TreatiseAnswer Book

Intellectual Property Law Answer Book (2018 Edition)

 by Cravath Swaine & Moore LLP
 
 Copyright: 2017

 Product Details >> 

Product Details

  • ISBN Number: 9781402429828
  • Page Count: 876
  • Number of Volumes: 1
  •  

Intellectual Property Law Answer Book is an easy-to-use resource for practitioners facing a patent, trademark, or copyright issue. Written in a Q&A format, this book answers practical questions, helping readers to understand and address intellectual property issues that may arise in a transaction or litigation.

Intellectual Property Law Answer Book contains a wealth of information and provides an up-to-date overview of intellectual property law, using recent, noteworthy cases as examples and covering timely issues such as the Supreme Court’s 2017 patent law rulings on venue, laches, and patent exhaustion, its determination that barring “disparaging” trademarks is unconstitutional, and the dimensions of trademark protection for smells.
  Table of Contents
Chapter 1: Patent Basics
  • : Constitutional, Statutory, and Administrative Foundation1-2
  • Q 1.1 : What is a patent?1-2
  • : Figure 1-1 Patent Grant1-3
  • Q 1.2 : Where can I find U.S. patent law?1-4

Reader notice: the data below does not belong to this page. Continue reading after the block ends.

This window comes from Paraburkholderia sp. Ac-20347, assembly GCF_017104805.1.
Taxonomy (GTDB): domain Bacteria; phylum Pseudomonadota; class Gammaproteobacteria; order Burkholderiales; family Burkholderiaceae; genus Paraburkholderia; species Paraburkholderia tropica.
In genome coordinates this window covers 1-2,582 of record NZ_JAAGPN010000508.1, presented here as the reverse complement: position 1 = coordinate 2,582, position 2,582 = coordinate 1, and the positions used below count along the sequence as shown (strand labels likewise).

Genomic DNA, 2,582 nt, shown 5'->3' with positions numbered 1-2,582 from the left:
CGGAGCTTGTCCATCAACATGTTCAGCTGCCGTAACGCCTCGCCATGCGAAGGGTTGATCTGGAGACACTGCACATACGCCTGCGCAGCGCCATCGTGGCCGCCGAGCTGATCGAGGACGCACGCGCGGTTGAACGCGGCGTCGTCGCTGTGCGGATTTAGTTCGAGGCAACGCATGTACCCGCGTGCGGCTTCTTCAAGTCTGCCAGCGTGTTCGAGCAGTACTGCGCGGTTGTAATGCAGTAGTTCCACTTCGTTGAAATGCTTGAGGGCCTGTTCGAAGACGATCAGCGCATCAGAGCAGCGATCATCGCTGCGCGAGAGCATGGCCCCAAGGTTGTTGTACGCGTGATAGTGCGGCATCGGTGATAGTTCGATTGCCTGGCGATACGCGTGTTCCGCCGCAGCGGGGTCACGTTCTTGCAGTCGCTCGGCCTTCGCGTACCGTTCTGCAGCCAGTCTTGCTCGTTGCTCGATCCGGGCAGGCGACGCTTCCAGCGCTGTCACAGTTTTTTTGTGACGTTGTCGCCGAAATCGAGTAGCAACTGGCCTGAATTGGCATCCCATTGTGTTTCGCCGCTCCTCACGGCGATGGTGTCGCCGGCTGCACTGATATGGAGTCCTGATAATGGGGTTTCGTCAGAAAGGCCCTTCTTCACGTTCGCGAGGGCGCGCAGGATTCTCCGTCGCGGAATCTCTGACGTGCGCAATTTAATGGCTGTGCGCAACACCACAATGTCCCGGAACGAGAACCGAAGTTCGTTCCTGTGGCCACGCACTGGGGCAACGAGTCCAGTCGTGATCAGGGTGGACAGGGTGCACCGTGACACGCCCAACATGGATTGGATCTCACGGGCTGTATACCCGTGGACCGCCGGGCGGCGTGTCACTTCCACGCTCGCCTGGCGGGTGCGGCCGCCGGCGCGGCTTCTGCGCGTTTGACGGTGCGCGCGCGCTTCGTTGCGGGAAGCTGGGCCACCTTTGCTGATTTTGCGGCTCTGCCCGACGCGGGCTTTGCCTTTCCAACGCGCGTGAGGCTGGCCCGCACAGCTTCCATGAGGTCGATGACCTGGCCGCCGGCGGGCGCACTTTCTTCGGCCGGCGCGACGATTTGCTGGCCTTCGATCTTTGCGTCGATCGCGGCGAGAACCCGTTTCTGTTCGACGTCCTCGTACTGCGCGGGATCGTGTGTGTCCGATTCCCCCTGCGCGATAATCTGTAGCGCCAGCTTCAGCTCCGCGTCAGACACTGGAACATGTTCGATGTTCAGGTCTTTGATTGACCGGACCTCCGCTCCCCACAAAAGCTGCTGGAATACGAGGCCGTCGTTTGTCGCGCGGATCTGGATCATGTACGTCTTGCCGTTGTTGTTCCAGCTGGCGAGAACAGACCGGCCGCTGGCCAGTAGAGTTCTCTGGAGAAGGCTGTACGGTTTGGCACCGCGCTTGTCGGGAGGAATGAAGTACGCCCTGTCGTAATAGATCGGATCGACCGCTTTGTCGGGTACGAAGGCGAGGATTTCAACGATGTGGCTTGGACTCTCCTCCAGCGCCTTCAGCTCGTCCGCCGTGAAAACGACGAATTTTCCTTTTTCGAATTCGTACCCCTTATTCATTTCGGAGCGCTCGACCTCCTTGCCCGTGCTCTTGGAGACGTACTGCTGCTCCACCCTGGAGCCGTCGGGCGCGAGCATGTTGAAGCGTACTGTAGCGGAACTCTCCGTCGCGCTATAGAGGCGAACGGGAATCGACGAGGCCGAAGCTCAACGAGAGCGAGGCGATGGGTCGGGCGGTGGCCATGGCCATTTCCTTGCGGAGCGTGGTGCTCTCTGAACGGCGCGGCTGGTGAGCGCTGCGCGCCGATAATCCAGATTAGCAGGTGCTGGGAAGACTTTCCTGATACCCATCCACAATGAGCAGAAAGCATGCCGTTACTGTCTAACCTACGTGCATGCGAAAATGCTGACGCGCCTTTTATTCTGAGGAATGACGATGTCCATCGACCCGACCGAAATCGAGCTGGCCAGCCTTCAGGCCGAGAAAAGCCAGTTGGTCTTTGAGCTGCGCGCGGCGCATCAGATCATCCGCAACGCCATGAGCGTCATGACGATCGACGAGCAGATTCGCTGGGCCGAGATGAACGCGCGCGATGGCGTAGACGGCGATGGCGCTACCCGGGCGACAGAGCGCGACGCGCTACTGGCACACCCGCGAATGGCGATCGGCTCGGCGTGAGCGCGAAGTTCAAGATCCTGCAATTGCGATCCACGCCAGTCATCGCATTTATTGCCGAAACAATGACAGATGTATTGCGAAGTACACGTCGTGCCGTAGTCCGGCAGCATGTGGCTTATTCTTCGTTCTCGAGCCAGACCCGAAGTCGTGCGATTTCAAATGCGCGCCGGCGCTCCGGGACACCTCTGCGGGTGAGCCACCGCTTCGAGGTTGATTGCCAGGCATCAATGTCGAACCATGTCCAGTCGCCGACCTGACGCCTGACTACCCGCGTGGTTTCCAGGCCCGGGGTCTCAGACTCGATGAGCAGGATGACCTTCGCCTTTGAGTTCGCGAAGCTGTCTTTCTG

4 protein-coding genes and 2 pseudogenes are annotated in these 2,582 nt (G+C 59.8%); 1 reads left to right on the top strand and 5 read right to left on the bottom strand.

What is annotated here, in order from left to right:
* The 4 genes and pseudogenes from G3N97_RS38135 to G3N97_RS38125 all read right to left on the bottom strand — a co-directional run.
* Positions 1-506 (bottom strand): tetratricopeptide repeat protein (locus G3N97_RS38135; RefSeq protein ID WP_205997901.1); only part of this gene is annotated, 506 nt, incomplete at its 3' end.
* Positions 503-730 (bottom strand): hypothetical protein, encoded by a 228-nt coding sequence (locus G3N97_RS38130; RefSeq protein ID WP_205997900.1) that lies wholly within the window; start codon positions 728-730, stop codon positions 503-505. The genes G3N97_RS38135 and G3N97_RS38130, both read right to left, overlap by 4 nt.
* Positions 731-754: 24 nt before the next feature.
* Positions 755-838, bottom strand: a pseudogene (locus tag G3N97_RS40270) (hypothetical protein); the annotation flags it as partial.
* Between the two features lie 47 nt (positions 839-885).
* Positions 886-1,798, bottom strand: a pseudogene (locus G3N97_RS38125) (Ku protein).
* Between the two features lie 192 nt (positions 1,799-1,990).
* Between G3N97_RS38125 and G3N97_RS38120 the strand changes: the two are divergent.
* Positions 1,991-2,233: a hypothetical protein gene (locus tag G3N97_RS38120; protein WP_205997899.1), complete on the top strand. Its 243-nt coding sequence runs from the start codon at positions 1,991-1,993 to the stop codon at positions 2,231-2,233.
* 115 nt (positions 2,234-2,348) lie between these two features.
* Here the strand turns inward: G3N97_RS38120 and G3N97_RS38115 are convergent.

• Q 1.2.1 : What is the review process within the PTO?1-5
    • Q 1.2.2 : How are PTO decisions appealed?1-5
    • Q 1.2.3 : What is the standard of review for PTO decisions?1-6
  • : Purpose of Patents1-6
  • Q 1.3 : What is the purpose of granting patents?1-6
  • Q 1.4 : What are the advantages of obtaining a patent?1-7
  • : Types of Patents1-7
  • Q 1.5 : What are the types of patents?1-7
    • Q 1.5.1 : What is a utility patent?1-7
    • Q 1.5.2 : What is a design patent?1-8
    • Q 1.5.3 : What is a plant patent?1-8
  • : Duration of Patent Rights1-8
  • Q 1.6 : How long does a patent last?1-8
  • Q 1.7 : Can the term of a patent be extended or adjusted?1-8
    • Q 1.7.1 : What is a Hatch-Waxman extension?1-10
  • Q 1.8 : Can the term of a patent be reduced?1-10
  • : Patentable Subject Matter1-11
  • Q 1.9 : What kinds of inventions are considered patentable?1-11
    • Q 1.9.1 : What is a process?1-11
    • Q 1.9.2 : What is a machine?1-12
    • Q 1.9.3 : What is a manufacture?1-12
    • Q 1.9.4 : What is a composition of matter?1-12
  • Q 1.10 : What are the limits of the kinds of inventions that can be patented?1-12
    • Q 1.10.1 : Can products of nature be patented?1-12
    • Q 1.10.2 : Can natural processes or ideas be patented?1-17
    • Q 1.10.3 : Can business methods be patented?1-20
    • Q 1.10.4 : Can software be patented?1-23
    • Q 1.10.5 : Can tax strategies be patented?1-26
    • Q 1.10.6 : Are the requirements for plant patents different from those of utility patents?1-26
    • Q 1.10.7 : Are the requirements for design patents different from those of utility patents?1-27
Chapter 2: The Parts of a Patent
  • : Cover Page, Abstract, and Specification2-2
  • Q 2.1 : What information is contained on the cover page?2-2
  • : Figure 2-1 Cover Page of a Patent2-3